KINGSTON, RI – January 19, 2017 — It’s been a place for war demonstrations and peace rallies, freshman orientations and flying Frisbees, snowball fights, and pomp and circumstance. It’s where U.S. President Dwight D. Eisenhower, comedian Bob Hope, Supreme Court Justice Sonia Sotomayer, civil rights leader Coretta Scott King, and author Kurt Vonnegut among others received honorary degrees.
In the heart of the Kingston campus, the historic University of Rhode Island Quadrangle has provided a safe arrival and solid launching pad for the more than 120,000 alumni who have walked across its grassy expanse. The original campus-quarried granite buildings ringing the Quad formed what was then Rhode Island College of Agriculture and Mechanic Arts and helped shape the story of the institution.
So, it’s only fitting that the University launches its quasquicentennial anniversary and kicks off a yearlong celebration of the University’s founding in 1892 on the Quad Wednesday, Jan, 25 from 3:30 to 5:30 p.m.
“As we celebrate the accomplishments of our alumni, students, faculty, and staff, and reflect on our rich history and traditions, we will also look at where we are heading for the next 125 years . . . and beyond,” said URI President David M. Dooley. “Our goal is to foster a broader and deeper understanding throughout the state and the region of our state flagship’s unique qualities and strengths. We’re excited to share our plans for even greater impact locally, nationally, and globally as an academic powerhouse, an engine of economic development, and a center of civic engagement.”
Following a brief speaking program at 4 p.m., faculty, staff, students, alumni and friends will join President Dooley in the official lighting of Davis Hall, perhaps the most recognizable building on the Quadrangle because of its castle-like appearance. Built in 1895 to replace the original 1891 College Hall, it was renamed in 1896 to honor Gov. John W. Davis, a prominent figure in Rhode Island at the time. The four–story building is known for its bell tower. A gift from the Class of 1900, Davis Hall bells originally rang to signal the time to eat, go to class, and attend chapel, and in 1945 signaled the official end of World War II.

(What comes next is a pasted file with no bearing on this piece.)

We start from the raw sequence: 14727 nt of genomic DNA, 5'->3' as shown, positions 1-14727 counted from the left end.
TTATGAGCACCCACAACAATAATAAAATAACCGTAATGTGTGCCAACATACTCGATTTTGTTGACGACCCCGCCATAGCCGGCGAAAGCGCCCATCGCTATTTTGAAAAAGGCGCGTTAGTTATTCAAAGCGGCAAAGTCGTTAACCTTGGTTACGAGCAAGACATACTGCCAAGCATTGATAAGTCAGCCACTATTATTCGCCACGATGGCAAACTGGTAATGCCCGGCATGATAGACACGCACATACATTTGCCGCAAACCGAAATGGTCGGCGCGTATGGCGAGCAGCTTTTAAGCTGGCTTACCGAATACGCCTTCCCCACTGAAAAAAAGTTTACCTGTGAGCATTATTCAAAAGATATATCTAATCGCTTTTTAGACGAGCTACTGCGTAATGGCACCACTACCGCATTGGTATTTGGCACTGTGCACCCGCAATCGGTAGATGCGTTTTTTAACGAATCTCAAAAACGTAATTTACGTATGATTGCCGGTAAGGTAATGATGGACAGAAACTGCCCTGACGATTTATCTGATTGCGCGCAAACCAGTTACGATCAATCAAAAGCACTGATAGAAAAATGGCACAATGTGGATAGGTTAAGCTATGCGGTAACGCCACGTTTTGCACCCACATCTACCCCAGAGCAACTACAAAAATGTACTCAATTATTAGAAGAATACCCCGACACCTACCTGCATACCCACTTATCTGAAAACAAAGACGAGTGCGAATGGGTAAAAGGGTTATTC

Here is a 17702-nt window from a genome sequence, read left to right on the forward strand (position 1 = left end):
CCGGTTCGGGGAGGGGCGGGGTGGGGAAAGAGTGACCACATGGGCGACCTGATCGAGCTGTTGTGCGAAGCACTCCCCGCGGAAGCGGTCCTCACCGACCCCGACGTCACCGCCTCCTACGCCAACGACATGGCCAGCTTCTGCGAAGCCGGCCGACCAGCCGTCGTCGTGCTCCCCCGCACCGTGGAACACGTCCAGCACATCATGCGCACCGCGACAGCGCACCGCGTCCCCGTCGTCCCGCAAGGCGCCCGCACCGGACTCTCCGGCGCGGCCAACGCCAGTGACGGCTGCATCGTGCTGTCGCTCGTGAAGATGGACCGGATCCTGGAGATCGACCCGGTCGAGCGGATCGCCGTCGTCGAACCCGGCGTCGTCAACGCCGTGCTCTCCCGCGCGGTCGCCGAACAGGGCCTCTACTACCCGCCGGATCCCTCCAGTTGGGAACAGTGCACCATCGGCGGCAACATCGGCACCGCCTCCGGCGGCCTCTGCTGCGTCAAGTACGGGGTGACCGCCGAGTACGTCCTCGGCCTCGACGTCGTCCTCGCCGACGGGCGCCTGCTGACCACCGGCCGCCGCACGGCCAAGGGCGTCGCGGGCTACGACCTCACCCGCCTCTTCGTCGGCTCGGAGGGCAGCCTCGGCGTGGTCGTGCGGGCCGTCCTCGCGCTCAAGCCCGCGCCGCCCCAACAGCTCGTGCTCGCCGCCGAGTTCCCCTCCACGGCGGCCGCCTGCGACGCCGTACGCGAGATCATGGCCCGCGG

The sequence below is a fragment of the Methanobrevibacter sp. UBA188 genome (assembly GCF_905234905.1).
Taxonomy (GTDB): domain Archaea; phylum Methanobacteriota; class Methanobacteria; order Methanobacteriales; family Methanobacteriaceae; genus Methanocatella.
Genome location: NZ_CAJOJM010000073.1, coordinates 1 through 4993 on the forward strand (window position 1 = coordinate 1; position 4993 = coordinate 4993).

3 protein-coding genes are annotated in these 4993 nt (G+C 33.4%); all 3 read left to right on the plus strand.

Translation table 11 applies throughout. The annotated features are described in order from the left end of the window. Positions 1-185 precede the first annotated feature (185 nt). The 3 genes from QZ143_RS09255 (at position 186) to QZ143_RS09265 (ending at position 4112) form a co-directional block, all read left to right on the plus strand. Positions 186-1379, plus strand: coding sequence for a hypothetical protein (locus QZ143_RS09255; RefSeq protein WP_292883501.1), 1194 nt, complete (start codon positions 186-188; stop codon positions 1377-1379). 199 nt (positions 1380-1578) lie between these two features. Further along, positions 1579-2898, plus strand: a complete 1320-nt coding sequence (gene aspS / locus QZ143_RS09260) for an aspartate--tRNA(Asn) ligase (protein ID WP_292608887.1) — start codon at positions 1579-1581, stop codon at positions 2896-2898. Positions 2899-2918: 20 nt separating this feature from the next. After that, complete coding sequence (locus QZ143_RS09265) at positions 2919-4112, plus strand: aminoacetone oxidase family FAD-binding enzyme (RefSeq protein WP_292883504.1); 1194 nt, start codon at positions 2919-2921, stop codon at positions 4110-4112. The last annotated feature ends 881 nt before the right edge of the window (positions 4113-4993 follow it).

Following the lighting, the Davis Hall bell will ring 12 times to mark the dozen decades of graduates who have walked across this ground.
The event will include a musical performance, hayrides, ice sculpting, the Ramettes, Rhody the Ram, cupcakes and cocoa, and more. For those who can’t be in Kingston, the festivities will be streamed live.
Joining President Dooley will be Bill Foulkes, chairman, Council on Postsecondary Education; Mark Conley, Faculty Senate vice chair; Student Senate President Cody Anderson ’17; URI alum Elizabeth Berman ’09, executive director of the Southern Rhode Island Chamber of Commerce; and student soloist Nicholas (Nick) Castro ’17, marine biology major/music minor, to perform URI’s Alma Mater.
“We plan to involve and engage current and prospective students, alumni, generous donors, faculty and staff, industry partners, global partners, community partners, government leaders, families and friends of the University near and far,” Dooley said. “There will be many occasions throughout the year – from academic symposia to magic shows to road races to WaterFire – to join together to celebrate URI today and its vision for the future.”
Established in 1892 as a land-grant college under the Second Morrill Act of 1889, the University of Rhode Island is Rhode Island’s only public research institution, with more than 14,600 undergraduate and 2,000 graduate students, 700 faculty and 1,655 staff.